Administrative tinkering to Vatican bureaucracy is hardly the stuff of stop-the-presses headlines, but Pope Francis' recent naming of three women to the office that helps select bishops around the world is certainly more substantive than changing the office's name from "congregation" to "dicastery."
On July 13, the Vatican announced that Pope Francis had named two religious sisters —Franciscan Sister of the Eucharist Raffaella Petrini and Daughters of Mary Help of Christians Sr. Yvonne Reungoat — and a laywoman, Maria Lia Zervino, as members of the Dicastery for Bishops. The appointments were made just over a week after the pope had told a Vatican journalist of his plans.
NCR columnist Michael Sean Winters was not wrong to call the move "historic" and an "enormous change in the life of the Roman Curia and the life of the universal church." Even more significant than the gender of the new appointees is the fact that non-ordained people will now help make decisions about ordained leadership — a clear ecclesiological shift from recent centuries.
Under the Vatican's new constitution, which reorganized the Curia's bureaucracy as of June 5, the number of leadership positions now open to laypeople have been dramatically expanded.
Yet the move to name women to the bishops' office has received a decidedly mixed review from U.S. women. Although Phyllis Zagano, a senior research associate at Hofstra University in New York, and a longtime advocate for women deacons, praised it as "a major step toward restoring the tradition of asking people to select their leaders," others were less enthusiastic. Even Winters termed it "long overdue."
Kathleen Sprows Cummings, professor of American Studies and the director of the Cushwa Center for the Study of American Catholicism at the University of Notre Dame, called the pope's move "far too little" and "far too late."
"How much longer should Catholic women be expected to be grateful at being offered crumbs from the table?" Cummings asked in a statement after the announcement of the pope's plans.
"Those of us who have long advocated for expanding women's leadership in the Catholic Church" might have welcomed the move four or five years ago, she said, but this "incremental change" does not impress, especially "in the face of so little evidence that Church authorities are actually committed to meaningful and lasting change in their view and value of women of faith."
Natalia Imperatori-Lee, associate professor of religious studies at Manhattan College, tweeted after the announcement of the pope's plans that it was "a big deal," but added that "it remains disheartening to feel like we have to celebrate the slightest nods toward our equal participation in this church."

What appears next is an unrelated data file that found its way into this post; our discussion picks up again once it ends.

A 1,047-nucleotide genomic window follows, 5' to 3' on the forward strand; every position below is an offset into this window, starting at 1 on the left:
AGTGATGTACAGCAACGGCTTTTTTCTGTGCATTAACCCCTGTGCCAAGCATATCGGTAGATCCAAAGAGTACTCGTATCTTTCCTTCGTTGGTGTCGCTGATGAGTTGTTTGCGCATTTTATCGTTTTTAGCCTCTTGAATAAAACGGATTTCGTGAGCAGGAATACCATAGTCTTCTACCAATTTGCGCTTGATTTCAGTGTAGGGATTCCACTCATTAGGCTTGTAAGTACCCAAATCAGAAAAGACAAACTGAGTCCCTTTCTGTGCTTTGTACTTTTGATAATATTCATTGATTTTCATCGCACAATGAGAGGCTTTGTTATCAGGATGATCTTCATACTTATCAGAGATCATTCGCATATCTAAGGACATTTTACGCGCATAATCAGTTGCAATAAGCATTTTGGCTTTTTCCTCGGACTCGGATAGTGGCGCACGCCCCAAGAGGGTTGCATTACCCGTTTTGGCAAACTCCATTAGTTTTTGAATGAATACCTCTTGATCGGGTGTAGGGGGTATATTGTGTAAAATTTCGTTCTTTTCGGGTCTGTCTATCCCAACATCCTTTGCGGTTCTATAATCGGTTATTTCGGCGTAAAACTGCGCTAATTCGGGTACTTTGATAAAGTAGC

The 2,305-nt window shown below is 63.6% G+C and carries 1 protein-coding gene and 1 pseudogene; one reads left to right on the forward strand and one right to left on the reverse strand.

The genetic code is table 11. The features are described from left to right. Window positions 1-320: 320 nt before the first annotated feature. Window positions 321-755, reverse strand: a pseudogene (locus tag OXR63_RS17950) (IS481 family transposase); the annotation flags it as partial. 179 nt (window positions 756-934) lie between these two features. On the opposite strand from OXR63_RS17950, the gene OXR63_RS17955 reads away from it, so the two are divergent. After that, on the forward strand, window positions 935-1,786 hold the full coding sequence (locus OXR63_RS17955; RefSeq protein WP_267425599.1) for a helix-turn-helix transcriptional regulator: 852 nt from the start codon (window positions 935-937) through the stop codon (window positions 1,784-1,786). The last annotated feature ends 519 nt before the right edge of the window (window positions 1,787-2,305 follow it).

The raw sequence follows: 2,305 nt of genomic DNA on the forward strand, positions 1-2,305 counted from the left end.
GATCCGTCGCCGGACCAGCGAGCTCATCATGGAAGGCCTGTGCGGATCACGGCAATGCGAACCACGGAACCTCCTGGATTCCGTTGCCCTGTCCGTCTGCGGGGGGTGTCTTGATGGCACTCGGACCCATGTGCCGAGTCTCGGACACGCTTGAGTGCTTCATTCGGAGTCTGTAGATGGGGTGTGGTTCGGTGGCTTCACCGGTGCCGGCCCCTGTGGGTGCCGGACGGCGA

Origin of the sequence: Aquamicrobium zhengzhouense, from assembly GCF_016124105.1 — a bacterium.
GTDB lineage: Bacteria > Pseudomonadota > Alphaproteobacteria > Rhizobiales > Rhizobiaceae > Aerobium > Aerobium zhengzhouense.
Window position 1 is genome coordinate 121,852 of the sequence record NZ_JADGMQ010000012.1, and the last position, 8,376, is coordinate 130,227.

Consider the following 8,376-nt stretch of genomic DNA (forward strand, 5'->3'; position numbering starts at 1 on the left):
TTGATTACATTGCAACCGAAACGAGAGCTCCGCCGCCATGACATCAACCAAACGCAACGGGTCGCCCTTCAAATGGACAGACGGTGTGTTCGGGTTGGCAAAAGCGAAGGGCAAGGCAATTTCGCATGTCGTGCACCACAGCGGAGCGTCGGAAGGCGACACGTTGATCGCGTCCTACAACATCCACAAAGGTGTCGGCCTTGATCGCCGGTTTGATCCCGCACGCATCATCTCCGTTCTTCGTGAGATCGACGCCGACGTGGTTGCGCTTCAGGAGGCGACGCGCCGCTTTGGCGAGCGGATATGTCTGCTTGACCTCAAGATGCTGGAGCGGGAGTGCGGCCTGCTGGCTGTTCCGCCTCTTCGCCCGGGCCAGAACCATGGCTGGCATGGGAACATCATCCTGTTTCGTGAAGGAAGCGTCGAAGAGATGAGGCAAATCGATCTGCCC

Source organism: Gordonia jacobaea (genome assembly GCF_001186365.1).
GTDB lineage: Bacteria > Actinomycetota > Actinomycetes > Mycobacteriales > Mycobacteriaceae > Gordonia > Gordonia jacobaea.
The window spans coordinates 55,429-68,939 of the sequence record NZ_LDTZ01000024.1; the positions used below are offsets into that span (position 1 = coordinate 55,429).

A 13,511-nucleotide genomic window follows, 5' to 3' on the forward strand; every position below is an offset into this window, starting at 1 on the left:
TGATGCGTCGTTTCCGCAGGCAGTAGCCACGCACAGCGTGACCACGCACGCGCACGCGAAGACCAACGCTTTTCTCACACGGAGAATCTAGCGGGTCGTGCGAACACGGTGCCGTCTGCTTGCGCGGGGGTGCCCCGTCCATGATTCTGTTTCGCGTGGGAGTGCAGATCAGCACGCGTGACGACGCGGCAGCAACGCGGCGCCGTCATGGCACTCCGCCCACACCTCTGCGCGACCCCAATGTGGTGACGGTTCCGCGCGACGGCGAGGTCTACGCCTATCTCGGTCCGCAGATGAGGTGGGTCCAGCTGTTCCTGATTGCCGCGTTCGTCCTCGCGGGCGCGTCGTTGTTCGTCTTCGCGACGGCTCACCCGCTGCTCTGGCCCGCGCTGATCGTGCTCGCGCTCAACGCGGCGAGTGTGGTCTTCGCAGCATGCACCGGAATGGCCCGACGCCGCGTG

A statement from the Women's Ordination Conference, or WOC, welcomed the pope's move as "an important step in removing all barriers to women's full participation in the life the church," while noting that these appointments "cannot alone address the injustices women face in the church," especially in light of the "culture of clericalism and sexism that has long thrived within [Vatican] walls."
The WOC statement also noted "the deep irony that women may now aid in selecting bishops, a role they themselves are prohibited from holding on account of their gender."
I, too, acknowledge the significance of this move — surely, the previous popes in my lifetime did not include women in the decision-making process for naming bishops. Yet I also understand the mixed feelings on the part of those who have been working for women's full participation in the church for so long, especially given the lack of movement in past years on a seemingly easy issue such as readmitting women to the diaconate.
Although the pope's appointments of the three women warranted coverage in secular papers and media, an informal survey of my Catholic but non-church employee friends and family found that the news did not make a monumental shift in their thinking about the overall sexism of the institution. It probably didn't help that this move for women's increased decision-making in the church coincided with some women's realization that they will have less decision-making power over their own bodies after the U.S. Supreme Court's Dobbs v. Jackson Women's Health Organization decision.
The church thinks in centuries, but we live our lives in days, weeks and years. Every day women with calls to ordained ministry must live with that unfulfilled call. Every week Catholics are reminded that only men can preside at the altar. And over the years, church leaders in the U.S. seem to become more and more aligned with right-wing causes and politicians, such as Donald Trump.
Reputations can change over time, but a strong, visible, symbolic act can speed up the process. This isn't it.
No matter how influential these three women will be — and the Dicastery for Bishops does have the power to shape the church for decades to come — such a move does not affect everyday Catholic women, some of whom cannot name their own bishop, never mind the members of the Vatican's bishops' office.
It will take a lot more to undo centuries of misogynistic oppression than the naming of three women to a Vatican office.
So, thank you, Pope Francis, for this move, and best of luck and many prayers for Sr. Raffaella Petrini, Sr. Yvonne Reungoat and Maria Lia Zervino as they begin their work at the Dicastery for Bishops. Baby steps are not unimportant, but the church has a long way to go before making a more substantial dent in its reputation as a sexist institution.